So yes, here I was, seatbelted securely into this aerobatics biplane, a cool wind on my face on a sunny day in Camarillo. But did I really want to be so attached? I looked to my left and my right. Duct tape was wrapped around the crosshatches connecting the upper and lower wings. Its purpose was unclear, but it was nevertheless far from reassuring to this Flying Ace. Fortunately, I had a parachute strapped to my rear end, and had been shown the triangular pull tab for deployment. Less fortunately, I realized as we sputtered down the runway, I had not been shown how to unbuckle myself from the seatbelt.

Ah well. No matter. Hartley, my pilot, had assured me that in 50 years of flights he had never bailed. Anyway, Hartley had a rip in his brown leather flight jacket where the left arm connected to the bodice that I found reassuring. He was no fly-by pretty boy, not in the least. He had hundreds of thousands of miles under his belt and a wife who walked on wings. Good enough for me.

After what seemed a very short zip down the runway, we were off. I almost wish I could tell you that it was such high-speed terror that my heart stopped beating and vomit, formerly a turkey sandwich on wheat, trickled down the shiny red side of the plane. But no. As we left the ground, my fear evaporated. Flying in one of these things is a graceful crawl through the air. The landscape rolls by underneath, and the ground doesn't seem so, so far. The horizon is all askew, this way and then that, but it's just the way things are.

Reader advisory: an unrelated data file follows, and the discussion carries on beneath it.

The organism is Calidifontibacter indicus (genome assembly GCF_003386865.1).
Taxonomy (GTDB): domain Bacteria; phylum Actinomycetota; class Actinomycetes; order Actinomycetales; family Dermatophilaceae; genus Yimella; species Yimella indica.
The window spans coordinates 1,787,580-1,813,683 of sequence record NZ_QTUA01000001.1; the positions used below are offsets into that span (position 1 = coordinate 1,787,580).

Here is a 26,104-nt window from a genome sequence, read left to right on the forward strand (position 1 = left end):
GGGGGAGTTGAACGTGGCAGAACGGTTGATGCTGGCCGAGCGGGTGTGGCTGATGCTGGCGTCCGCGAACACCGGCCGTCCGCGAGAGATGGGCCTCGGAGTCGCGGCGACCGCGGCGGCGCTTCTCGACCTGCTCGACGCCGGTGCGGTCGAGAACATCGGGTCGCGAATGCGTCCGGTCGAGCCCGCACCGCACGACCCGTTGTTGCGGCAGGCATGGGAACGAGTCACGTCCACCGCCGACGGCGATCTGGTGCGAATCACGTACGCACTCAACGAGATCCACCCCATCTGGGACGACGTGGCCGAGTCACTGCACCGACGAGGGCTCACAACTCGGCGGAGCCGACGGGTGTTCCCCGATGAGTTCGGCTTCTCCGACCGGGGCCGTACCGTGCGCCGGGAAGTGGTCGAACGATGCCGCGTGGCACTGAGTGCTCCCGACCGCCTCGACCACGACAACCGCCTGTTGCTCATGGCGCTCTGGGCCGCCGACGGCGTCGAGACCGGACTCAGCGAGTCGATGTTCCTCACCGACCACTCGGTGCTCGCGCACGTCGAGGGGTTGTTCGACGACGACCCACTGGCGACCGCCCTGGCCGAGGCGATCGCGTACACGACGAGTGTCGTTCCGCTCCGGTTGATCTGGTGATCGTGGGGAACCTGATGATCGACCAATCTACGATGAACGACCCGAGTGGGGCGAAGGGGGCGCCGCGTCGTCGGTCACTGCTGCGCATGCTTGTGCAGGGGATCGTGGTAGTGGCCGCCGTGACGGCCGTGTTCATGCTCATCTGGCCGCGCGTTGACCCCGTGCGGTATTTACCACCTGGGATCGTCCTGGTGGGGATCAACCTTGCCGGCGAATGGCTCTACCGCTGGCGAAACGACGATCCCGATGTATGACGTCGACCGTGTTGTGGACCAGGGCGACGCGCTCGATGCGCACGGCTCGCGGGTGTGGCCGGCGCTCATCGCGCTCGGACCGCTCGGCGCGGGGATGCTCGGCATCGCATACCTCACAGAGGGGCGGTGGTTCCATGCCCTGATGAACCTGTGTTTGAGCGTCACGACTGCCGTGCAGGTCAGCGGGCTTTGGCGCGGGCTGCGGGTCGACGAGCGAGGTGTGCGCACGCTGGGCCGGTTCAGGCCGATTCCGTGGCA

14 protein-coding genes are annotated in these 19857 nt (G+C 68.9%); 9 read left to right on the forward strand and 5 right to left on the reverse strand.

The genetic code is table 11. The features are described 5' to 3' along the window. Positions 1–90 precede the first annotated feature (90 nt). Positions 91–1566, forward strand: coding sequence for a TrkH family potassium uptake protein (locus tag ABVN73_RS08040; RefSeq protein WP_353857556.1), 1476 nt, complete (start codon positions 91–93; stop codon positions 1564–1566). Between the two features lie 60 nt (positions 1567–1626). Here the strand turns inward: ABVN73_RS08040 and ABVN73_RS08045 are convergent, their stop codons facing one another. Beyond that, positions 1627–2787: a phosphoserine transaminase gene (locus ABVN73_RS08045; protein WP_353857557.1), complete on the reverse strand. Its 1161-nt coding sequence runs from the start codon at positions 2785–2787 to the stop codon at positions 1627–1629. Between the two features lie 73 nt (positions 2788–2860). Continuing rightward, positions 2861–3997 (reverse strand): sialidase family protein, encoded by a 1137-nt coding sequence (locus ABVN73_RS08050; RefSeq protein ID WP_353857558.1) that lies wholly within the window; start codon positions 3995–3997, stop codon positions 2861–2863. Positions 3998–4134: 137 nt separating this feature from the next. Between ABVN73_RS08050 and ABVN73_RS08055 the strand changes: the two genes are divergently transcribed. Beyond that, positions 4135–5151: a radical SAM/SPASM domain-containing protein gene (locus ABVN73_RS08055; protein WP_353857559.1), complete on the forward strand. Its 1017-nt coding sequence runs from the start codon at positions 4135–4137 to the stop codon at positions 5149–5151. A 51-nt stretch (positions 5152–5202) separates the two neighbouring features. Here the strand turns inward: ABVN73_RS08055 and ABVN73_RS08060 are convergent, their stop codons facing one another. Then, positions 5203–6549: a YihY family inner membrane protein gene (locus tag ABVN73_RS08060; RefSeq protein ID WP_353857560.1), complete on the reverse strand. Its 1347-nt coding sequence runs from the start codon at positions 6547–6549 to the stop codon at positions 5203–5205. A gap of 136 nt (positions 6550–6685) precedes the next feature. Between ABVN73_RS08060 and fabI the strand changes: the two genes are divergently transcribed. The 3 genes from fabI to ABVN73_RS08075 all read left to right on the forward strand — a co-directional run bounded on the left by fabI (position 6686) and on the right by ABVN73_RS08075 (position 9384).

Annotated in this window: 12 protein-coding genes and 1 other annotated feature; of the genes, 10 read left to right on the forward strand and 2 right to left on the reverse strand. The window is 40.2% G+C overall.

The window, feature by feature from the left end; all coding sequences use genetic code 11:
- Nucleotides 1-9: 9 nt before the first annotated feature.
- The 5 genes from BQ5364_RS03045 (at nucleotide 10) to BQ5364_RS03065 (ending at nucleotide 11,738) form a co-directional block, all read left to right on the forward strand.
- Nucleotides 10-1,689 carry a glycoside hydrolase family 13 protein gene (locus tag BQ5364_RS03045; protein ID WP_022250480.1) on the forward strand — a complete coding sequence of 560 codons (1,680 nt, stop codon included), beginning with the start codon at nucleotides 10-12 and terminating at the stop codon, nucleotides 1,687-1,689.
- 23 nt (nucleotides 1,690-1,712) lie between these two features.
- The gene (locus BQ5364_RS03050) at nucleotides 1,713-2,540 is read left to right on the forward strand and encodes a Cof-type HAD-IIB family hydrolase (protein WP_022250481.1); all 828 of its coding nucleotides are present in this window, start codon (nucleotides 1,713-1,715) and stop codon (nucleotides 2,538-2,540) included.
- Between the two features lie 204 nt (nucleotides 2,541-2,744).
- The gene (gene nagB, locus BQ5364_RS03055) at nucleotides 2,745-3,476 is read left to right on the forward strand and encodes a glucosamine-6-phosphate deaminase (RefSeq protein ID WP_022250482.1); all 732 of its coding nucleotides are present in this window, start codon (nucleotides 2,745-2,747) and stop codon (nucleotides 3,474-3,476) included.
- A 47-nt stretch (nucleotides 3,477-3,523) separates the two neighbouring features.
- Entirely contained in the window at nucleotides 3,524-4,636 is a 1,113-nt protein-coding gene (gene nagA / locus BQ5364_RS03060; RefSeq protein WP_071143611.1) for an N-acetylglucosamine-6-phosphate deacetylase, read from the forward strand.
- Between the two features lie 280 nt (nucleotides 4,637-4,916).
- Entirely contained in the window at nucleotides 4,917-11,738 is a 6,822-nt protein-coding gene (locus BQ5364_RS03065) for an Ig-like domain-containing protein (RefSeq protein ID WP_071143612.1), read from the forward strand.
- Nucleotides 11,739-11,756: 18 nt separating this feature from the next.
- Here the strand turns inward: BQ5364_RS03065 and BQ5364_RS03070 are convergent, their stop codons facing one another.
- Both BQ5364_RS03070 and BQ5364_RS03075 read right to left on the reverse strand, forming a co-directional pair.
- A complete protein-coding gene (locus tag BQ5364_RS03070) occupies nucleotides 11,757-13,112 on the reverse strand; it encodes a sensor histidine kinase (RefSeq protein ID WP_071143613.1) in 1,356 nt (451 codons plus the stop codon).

And what beautiful landscape. The sky was a stand-up November blue, the clearest it ever gets since it had rained the night before. Puffy white clouds a la the Simpsons butted up against snow-capped blue-brown mountains to the North. Beneath us were the strawberry fields of Camarillo and a few lazy lines of winding traffic. To the west, the ocean was a deep Pacific blue. Normally, when I fly to the coast in a 747 and look down at the water, the phrase "a watery grave" resonates in my noggin. Today I instead saw a marvelous home for whales and other happy marine life of the sort one sees drawn in crayon in coloring books.

As testimony to the beauty of it all, I didn't even feel the least bit of vulgar consumerist stirrings when I noticed the outlet mall I had driven by on the way to the airstrip. No, not even a flutter.